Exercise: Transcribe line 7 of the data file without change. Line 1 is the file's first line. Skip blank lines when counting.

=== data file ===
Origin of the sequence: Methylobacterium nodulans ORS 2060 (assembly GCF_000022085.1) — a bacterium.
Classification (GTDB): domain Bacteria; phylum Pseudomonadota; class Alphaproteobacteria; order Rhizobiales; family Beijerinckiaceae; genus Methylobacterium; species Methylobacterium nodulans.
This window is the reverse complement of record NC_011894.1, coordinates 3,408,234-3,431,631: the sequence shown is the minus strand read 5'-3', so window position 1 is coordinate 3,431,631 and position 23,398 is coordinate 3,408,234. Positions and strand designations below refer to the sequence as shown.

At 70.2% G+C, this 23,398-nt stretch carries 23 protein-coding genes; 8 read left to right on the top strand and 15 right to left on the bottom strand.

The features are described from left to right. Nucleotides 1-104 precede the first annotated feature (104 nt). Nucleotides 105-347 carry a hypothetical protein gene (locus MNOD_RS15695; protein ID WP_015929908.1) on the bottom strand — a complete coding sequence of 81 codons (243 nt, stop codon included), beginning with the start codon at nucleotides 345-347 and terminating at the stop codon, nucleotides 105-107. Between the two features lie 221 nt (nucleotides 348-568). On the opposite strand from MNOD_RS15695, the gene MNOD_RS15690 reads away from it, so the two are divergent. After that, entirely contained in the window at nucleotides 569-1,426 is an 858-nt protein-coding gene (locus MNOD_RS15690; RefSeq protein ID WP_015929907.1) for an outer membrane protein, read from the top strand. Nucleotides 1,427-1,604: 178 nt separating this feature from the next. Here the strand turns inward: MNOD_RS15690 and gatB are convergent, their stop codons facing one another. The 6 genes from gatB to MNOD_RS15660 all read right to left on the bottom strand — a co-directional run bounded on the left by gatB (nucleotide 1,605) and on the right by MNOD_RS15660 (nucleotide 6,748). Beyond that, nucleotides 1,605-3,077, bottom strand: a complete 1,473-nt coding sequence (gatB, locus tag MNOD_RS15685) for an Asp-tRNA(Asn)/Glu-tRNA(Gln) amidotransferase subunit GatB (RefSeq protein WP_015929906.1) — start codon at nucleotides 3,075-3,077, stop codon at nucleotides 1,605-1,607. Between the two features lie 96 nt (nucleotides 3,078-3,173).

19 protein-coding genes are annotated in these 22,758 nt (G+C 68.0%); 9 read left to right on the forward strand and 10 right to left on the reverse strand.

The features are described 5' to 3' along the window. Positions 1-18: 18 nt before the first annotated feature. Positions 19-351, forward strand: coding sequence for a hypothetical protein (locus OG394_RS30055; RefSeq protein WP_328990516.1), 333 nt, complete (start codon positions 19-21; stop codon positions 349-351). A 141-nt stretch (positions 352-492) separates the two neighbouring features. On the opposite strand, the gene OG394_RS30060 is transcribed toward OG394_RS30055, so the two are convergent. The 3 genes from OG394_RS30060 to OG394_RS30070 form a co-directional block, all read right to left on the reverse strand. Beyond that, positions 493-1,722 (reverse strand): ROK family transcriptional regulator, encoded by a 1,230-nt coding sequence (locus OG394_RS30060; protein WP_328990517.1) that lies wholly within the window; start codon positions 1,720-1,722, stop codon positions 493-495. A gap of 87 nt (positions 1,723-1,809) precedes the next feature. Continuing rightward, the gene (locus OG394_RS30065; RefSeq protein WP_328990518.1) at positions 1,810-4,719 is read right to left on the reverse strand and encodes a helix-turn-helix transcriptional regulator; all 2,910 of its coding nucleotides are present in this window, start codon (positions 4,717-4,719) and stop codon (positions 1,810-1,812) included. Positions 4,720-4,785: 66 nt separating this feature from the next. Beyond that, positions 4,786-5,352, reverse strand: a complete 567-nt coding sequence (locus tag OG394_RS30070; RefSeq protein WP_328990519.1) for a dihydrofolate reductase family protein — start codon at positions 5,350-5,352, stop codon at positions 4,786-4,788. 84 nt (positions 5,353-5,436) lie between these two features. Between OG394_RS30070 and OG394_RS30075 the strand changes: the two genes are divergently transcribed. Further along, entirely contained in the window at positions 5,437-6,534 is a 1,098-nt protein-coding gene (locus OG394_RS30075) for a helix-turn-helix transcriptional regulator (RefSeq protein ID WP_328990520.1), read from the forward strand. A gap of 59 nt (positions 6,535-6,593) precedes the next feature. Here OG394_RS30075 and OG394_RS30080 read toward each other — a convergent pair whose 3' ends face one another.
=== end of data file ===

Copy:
The features are described 5' to 3' along the window. Positions 1-18: 18 nt before the first annotated feature. Positions 19-351, forward strand: coding sequence for a hypothetical protein (locus OG394_RS30055; RefSeq protein WP_328990516.1), 333 nt, complete (start codon positions 19-21; stop codon positions 349-351). A 141-nt stretch (positions 352-492) separates the two neighbouring features. On the opposite strand, the gene OG394_RS30060 is transcribed toward OG394_RS30055, so the two are convergent. The 3 genes from OG394_RS30060 to OG394_RS30070 form a co-directional block, all read right to left on the reverse strand. Beyond that, positions 493-1,722 (reverse strand): ROK family transcriptional regulator, encoded by a 1,230-nt coding sequence (locus OG394_RS30060; protein WP_328990517.1) that lies wholly within the window; start codon positions 1,720-1,722, stop codon positions 493-495. A gap of 87 nt (positions 1,723-1,809) precedes the next feature. Continuing rightward, the gene (locus OG394_RS30065; RefSeq protein WP_328990518.1) at positions 1,810-4,719 is read right to left on the reverse strand and encodes a helix-turn-helix transcriptional regulator; all 2,910 of its coding nucleotides are present in this window, start codon (positions 4,717-4,719) and stop codon (positions 1,810-1,812) included. Positions 4,720-4,785: 66 nt separating this feature from the next. Beyond that, positions 4,786-5,352, reverse strand: a complete 567-nt coding sequence (locus tag OG394_RS30070; RefSeq protein WP_328990519.1) for a dihydrofolate reductase family protein — start codon at positions 5,350-5,352, stop codon at positions 4,786-4,788. 84 nt (positions 5,353-5,436) lie between these two features. Between OG394_RS30070 and OG394_RS30075 the strand changes: the two genes are divergently transcribed. Further along, entirely contained in the window at positions 5,437-6,534 is a 1,098-nt protein-coding gene (locus OG394_RS30075) for a helix-turn-helix transcriptional regulator (RefSeq protein ID WP_328990520.1), read from the forward strand. A gap of 59 nt (positions 6,535-6,593) precedes the next feature. Here OG394_RS30075 and OG394_RS30080 read toward each other — a convergent pair whose 3' ends face one another.